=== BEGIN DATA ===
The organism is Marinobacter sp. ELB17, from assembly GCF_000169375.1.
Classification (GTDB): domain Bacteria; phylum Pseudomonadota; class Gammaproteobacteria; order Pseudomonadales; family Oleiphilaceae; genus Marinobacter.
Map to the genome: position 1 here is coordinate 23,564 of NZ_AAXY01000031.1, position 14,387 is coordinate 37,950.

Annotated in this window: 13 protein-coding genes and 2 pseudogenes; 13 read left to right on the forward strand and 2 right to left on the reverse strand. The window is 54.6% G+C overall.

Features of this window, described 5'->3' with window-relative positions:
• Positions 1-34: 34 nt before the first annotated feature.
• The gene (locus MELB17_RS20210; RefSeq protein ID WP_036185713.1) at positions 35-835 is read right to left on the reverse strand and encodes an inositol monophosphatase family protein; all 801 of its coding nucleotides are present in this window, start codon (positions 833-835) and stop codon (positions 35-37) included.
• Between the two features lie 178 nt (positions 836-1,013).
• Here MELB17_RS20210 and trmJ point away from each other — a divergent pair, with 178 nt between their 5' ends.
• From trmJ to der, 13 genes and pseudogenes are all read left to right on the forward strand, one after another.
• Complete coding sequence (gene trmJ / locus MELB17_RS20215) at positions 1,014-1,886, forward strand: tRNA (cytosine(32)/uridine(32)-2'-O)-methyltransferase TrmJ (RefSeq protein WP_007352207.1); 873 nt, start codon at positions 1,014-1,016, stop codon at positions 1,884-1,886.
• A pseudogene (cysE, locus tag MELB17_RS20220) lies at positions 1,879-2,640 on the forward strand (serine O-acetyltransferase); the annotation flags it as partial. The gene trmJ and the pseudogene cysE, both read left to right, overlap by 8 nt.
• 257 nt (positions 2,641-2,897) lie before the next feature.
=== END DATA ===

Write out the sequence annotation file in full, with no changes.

The organism is Marinobacter sp. ELB17, from assembly GCF_000169375.1.
Classification (GTDB): domain Bacteria; phylum Pseudomonadota; class Gammaproteobacteria; order Pseudomonadales; family Oleiphilaceae; genus Marinobacter.
Map to the genome: position 1 here is coordinate 23,564 of NZ_AAXY01000031.1, position 14,387 is coordinate 37,950.

Annotated in this window: 13 protein-coding genes and 2 pseudogenes; 13 read left to right on the forward strand and 2 right to left on the reverse strand. The window is 54.6% G+C overall.

Features of this window, described 5'->3' with window-relative positions:
• Positions 1-34: 34 nt before the first annotated feature.
• The gene (locus MELB17_RS20210; RefSeq protein ID WP_036185713.1) at positions 35-835 is read right to left on the reverse strand and encodes an inositol monophosphatase family protein; all 801 of its coding nucleotides are present in this window, start codon (positions 833-835) and stop codon (positions 35-37) included.
• Between the two features lie 178 nt (positions 836-1,013).
• Here MELB17_RS20210 and trmJ point away from each other — a divergent pair, with 178 nt between their 5' ends.
• From trmJ to der, 13 genes and pseudogenes are all read left to right on the forward strand, one after another.
• Complete coding sequence (gene trmJ / locus MELB17_RS20215) at positions 1,014-1,886, forward strand: tRNA (cytosine(32)/uridine(32)-2'-O)-methyltransferase TrmJ (RefSeq protein WP_007352207.1); 873 nt, start codon at positions 1,014-1,016, stop codon at positions 1,884-1,886.
• A pseudogene (cysE, locus tag MELB17_RS20220) lies at positions 1,879-2,640 on the forward strand (serine O-acetyltransferase); the annotation flags it as partial. The gene trmJ and the pseudogene cysE, both read left to right, overlap by 8 nt.
• 257 nt (positions 2,641-2,897) lie before the next feature.